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Bermuda dries out after Igor's visit; Newfoundland on alert

By the CNN Wire Staff
STORY HIGHLIGHTS
  • NEW: France issues a tropical storm warning for the islands of Saint Pierre and Miquelon
  • NEW: Igor could strengthen as it churns toward Newfoundland, forecasters says
  • A tropical storm warning is also in effect for parts of the Newfoundland coast
  • Igor could still cause life-threatening surf and rip currents for the U.S. East Coast

Elbow Beach, Bermuda (CNN) -- Just hours after the island took a beating from Hurricane Igor, blue skies returned to Bermuda Monday as the storm moved out into the Atlantic and toward Newfoundland, Canada.

"It's a different world, so to speak," CNN meteorologist Reynolds Wolf said, reporting from Bermuda.

The island was cleaning up and drying out after Igor's visit, but there were no reports of serious damage, injuries or deaths resulting from the Category 1 hurricane.

"Compared to Fabian, this is a good outcome," said Frank Stocek, property manager at the Elbow Beach resort. Hurricane Fabian caused extensive damage on Bermuda when it struck in 2003.

As of 8 p.m. ET, Igor was about 650 miles (1,045 kilometers) southwest of Cape Race, Newfoundland, according to the National Hurricane Center. It was moving northeast, away from Bermuda, at about 29 mph (46 kph).

Igor was barely a hurricane, with maximum sustained winds of 75 mph (120 kph). Some strengthening is possible, the hurricane center said. Igor is expected to become an intense extratropical cyclone in a day or so, it added.

A tropical storm warning for Bermuda was discontinued Monday afternoon. Winds were forecast to diminish as Igor pulled away from the island.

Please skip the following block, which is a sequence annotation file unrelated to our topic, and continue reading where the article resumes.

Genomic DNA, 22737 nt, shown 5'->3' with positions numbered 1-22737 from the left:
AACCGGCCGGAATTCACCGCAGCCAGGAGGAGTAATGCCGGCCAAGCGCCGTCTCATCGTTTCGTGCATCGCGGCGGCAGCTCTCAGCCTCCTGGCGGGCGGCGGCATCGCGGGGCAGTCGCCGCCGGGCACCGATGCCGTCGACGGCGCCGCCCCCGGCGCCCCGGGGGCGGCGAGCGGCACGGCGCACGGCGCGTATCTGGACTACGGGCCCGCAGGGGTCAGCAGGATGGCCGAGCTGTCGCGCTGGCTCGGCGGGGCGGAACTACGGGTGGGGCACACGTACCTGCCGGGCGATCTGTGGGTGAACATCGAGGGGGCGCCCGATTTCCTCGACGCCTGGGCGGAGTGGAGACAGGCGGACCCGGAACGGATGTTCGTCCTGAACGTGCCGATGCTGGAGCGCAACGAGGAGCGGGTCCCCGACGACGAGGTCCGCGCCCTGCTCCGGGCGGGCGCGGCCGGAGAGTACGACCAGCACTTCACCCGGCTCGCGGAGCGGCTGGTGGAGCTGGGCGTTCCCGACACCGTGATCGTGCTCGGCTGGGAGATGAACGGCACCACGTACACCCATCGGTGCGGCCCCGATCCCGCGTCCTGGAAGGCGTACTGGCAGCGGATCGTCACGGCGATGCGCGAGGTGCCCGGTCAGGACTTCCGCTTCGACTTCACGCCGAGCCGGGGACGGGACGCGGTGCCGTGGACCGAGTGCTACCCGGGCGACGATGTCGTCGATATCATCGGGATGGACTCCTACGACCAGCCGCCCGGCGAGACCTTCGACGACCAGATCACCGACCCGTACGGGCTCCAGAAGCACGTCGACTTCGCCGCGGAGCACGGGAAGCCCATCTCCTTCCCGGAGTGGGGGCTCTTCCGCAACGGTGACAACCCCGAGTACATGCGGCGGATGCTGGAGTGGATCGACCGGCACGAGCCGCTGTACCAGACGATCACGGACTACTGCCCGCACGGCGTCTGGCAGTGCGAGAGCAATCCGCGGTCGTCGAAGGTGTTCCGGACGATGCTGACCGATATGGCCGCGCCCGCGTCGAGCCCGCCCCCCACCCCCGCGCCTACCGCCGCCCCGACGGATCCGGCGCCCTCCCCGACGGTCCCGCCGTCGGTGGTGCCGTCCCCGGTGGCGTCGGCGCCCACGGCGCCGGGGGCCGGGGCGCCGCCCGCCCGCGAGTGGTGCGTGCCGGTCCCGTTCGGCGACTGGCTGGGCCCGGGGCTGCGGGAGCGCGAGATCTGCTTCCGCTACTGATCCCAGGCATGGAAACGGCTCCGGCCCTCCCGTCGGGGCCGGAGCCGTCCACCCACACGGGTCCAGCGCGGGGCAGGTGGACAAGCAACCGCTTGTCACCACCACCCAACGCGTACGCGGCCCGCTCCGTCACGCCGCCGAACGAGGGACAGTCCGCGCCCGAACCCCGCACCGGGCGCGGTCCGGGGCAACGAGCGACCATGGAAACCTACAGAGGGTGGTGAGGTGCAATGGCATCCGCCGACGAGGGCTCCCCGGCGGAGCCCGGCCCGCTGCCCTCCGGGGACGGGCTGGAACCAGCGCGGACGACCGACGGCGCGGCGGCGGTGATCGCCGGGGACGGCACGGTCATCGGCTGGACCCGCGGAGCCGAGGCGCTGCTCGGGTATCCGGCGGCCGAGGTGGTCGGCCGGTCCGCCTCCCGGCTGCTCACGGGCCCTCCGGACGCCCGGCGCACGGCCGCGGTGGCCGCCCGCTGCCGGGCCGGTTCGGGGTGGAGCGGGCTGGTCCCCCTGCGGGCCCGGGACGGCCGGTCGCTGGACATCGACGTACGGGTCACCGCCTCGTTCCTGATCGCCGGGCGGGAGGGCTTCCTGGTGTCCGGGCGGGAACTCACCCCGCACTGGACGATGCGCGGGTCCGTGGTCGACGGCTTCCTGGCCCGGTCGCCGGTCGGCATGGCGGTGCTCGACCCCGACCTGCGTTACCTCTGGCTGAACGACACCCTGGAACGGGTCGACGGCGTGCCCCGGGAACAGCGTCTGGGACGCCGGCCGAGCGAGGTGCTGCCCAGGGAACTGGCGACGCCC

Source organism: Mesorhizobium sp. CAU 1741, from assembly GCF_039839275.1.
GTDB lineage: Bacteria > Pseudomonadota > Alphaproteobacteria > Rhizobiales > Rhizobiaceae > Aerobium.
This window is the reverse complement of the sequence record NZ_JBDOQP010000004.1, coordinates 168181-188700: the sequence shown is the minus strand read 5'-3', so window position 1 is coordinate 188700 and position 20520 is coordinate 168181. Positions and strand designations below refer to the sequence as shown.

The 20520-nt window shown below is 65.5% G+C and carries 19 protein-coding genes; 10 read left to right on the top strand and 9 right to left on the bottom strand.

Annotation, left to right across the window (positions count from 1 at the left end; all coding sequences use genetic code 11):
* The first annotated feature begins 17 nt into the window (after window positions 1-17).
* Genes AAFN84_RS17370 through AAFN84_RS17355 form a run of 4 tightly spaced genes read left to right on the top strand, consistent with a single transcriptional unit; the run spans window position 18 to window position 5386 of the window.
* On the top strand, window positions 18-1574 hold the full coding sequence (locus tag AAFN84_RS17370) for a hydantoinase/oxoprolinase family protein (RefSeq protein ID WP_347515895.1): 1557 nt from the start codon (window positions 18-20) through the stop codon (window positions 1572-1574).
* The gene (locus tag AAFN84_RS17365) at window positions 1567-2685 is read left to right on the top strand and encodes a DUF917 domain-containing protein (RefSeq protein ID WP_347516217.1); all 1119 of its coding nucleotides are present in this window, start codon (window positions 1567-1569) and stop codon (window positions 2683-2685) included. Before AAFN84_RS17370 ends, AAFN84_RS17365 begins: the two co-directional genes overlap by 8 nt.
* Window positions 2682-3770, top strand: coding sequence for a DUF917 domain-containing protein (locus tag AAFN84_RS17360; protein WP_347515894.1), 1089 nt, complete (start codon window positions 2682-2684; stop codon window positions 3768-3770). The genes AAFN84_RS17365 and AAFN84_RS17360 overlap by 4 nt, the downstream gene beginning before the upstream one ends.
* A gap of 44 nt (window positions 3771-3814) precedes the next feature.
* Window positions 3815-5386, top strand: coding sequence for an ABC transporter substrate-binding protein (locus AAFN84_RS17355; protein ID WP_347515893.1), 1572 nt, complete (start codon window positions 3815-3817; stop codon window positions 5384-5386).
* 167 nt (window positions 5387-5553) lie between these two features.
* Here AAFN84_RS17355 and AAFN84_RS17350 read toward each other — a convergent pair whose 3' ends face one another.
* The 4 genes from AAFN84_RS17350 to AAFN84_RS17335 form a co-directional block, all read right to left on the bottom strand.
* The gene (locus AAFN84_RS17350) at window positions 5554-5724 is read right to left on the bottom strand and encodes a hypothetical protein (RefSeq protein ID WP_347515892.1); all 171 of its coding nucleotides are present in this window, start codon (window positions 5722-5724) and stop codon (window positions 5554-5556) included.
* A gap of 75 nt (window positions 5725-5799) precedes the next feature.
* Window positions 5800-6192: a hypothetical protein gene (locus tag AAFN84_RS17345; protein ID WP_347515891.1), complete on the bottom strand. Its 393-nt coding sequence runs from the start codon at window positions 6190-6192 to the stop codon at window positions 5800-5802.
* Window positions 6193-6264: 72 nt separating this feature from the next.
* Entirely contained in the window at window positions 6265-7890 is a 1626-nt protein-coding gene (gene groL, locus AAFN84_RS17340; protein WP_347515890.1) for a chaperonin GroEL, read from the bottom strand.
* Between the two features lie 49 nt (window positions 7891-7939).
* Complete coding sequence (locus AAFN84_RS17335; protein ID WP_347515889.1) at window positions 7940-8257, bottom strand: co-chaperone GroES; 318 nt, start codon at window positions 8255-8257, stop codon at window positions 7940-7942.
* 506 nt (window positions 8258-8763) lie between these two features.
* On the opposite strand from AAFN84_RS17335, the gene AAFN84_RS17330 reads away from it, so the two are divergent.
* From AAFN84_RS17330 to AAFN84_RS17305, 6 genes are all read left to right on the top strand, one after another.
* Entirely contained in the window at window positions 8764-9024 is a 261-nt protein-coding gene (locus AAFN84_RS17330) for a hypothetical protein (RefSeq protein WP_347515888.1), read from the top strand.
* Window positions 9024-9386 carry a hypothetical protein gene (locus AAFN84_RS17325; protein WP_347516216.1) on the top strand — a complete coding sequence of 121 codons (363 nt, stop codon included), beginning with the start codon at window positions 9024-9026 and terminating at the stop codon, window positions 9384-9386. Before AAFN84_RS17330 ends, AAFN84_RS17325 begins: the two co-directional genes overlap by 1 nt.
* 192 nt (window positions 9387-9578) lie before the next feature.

Video: Hurricane Igor strikes Bermuda
Video: 'Thousand mile' Igor hits
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The storm is projected to stay off the U.S. coast but is forecast to near the tip of Newfoundland, Canada, as early as Tuesday. A tropical storm warning was issued for the region. France also issued a tropical storm warning for its area islands, Saint Pierre and Miquelon.

The center of Igor reached its closest point to Bermuda -- about 40 miles (65 kilometers) west of the island -- late Sunday night. As it neared Bermuda, its eyewall collapsed, weakening it slightly, Wolf said.

Winds gusted to 93 mph (149 kph) on the tiny Atlantic island as Igor raged. Because Bermuda -- which is actually a collection of islands -- is so small, "they don't get direct hits very often," said CNN meteorologist Rob Marciano, "and they got hit pretty hard."

As day dawned, however, many on Bermuda felt they had dodged a bullet, despite widespread power outages -- at one point, it was estimated that two-thirds of the island's 67,000 residents were without electricity -- some flooding in low-lying areas, downed trees and branches and closed roads. Some lacking power may not have it restored for weeks, Wolf said.

The storm's northeast quadrant, typically where the highest winds and rain are experienced, took aim at the southern part of the island, where several resorts are located.

"On the forecast track, Igor will continue moving away from Bermuda and pass offshore of the southeastern tip of Newfoundland on Tuesday," forecasters at the hurricane center said.

Igor is a large storm, with hurricane-force winds extending up to 85 miles (140 kilometers) from the center and tropical storm-force winds extending outward up to 380 miles (610 kilometers) outward.

A tropical storm warning has been issued for the coast of Newfoundland from Stone's Cove to Charlottetown, forecasters said. The warning, in this case, means that tropical storm conditions are possible within the area within 24 hours.

Large swells are expected to continue affecting the East Coast of the United States through Tuesday and could cause "life-threatening surf and rip currents," the hurricane center said. Swells associated with Igor are expected to subside over the next couple of days in Puerto Rico, the Virgin Islands, Hispaniola and portions of the Bahamas.

Out in the Atlantic, Tropical Storm Julia had lost its tropical characteristics by mid-morning Monday, according to the National Hurricane Center's last advisory issued on the storm. As of 11 a.m. ET, the remnants of Julia were located about 1,100 miles (1,770 kilometers) west of the Azores. Its maximum sustained winds were at 45 mph (75 kph), and it was moving east at about 8 mph (13 kph). The storm was forecast to dissipate over the next day or two.